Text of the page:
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Jesus, Our Saviour in the Snake Pit – A Holy Cross Sunday Reflection by Cyril Haynes

September 21, 2013

Our Assistant, the Reverend Cyril Haynes, preached a powerful sermon on John 3:16 for Holy Cross Sunday. He explained that these familiar words are from a conversation Jesus was having with Nicodemus, a teacher of the Old Testament. To help Nicodemus understand what he was saying, Jesus alluded to part of the Exodus story, which Nicodemus, of course, knew by heart. In this part of the story, the children of Israel were dying from being bitten by poisonous snakes. In response, God told Moses to erect a snake made out of bronze on a pole so that everyone in the camp could see it. Then, when anyone was bitten, they had a choice they could make. If they desired to seek healing from God, they could look up to the snake on a pole, and they would live.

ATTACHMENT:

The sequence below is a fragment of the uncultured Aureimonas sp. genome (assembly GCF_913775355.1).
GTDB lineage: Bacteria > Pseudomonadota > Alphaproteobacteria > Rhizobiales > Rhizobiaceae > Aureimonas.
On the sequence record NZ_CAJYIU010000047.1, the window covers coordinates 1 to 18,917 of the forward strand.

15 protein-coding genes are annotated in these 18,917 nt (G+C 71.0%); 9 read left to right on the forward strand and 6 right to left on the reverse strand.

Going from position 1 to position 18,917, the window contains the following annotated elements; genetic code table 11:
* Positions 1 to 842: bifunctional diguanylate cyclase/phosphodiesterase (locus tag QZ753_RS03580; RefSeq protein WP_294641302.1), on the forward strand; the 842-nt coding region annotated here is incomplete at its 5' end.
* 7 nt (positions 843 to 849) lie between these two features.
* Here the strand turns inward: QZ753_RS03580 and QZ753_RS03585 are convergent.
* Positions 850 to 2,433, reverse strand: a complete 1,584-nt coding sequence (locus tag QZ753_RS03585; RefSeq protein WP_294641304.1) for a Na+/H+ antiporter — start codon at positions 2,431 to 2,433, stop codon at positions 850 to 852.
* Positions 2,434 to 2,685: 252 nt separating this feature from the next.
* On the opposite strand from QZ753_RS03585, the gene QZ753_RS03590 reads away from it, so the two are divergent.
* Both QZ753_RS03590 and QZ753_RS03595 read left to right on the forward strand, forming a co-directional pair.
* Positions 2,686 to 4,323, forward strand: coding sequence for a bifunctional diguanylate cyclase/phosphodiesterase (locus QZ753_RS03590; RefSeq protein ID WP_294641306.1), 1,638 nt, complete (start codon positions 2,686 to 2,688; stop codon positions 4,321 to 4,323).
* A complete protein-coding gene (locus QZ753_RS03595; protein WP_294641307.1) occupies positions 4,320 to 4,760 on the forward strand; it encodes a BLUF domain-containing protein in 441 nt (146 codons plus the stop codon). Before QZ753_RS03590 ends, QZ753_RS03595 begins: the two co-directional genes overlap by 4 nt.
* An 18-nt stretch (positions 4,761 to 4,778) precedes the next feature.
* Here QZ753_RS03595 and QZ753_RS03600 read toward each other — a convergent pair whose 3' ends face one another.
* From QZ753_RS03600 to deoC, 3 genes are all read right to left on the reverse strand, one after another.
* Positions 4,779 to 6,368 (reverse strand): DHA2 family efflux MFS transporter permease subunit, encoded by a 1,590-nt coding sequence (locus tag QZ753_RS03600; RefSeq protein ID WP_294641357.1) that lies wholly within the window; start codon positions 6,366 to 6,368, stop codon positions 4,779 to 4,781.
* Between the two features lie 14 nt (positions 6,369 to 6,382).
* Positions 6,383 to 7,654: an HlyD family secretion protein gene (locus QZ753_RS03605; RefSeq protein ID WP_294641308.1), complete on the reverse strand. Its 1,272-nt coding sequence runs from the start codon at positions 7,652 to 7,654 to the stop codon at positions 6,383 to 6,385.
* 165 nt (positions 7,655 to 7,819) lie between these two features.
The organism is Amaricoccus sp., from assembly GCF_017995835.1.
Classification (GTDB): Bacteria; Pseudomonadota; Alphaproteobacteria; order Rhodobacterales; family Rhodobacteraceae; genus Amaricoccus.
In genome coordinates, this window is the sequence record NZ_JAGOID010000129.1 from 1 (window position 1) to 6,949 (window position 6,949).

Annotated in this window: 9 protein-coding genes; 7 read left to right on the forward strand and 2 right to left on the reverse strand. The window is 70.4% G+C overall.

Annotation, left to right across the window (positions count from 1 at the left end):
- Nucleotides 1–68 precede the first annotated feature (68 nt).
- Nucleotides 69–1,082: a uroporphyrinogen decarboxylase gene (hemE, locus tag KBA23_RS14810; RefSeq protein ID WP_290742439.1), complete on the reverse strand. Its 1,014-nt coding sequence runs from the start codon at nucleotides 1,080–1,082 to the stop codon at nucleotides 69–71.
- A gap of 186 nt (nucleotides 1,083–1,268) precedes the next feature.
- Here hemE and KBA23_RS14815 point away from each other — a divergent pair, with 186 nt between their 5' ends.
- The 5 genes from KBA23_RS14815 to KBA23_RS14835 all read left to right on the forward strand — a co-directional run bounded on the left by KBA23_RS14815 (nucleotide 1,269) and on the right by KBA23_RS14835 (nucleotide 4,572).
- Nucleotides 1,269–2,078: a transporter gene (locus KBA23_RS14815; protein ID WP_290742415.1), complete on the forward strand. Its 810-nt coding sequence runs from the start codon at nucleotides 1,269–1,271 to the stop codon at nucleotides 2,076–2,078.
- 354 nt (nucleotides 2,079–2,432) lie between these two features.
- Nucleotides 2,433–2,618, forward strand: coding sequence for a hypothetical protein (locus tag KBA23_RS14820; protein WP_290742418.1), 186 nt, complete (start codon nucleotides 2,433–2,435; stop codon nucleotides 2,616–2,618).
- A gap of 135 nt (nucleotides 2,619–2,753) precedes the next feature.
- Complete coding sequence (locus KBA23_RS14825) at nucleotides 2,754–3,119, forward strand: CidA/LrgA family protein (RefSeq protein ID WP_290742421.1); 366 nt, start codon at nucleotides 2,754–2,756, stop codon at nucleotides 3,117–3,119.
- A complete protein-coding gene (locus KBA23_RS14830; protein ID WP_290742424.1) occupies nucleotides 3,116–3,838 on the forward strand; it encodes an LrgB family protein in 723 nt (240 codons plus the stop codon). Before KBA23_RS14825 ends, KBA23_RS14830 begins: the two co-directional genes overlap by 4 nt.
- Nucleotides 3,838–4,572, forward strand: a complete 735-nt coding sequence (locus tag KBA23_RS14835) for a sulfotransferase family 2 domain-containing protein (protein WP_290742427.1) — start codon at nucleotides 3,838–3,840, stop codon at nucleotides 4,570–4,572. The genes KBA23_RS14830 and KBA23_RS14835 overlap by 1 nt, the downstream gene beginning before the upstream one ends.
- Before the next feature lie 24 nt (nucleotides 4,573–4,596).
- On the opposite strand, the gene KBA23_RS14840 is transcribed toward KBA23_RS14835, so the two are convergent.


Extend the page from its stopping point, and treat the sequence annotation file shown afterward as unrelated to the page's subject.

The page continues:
Cyril then brought home the essential point in words like these:

Jesus is for us all that the snake in the wilderness was for the children of Israel. If you feel like you’re up to your neck in a snake pit, look up to the Cross for Jesus to heal you – he will give you the hope, the love, the life you need.


The image in the middle of this posting is of the brazen serpent cross by the Italian artist Giovanni Fantoni that stands on the top of Mount Nebo in Jordan. 

At our 8:30 Service, we spoke together the words of the hymn embedded below to conclude Cyril’s sermon.

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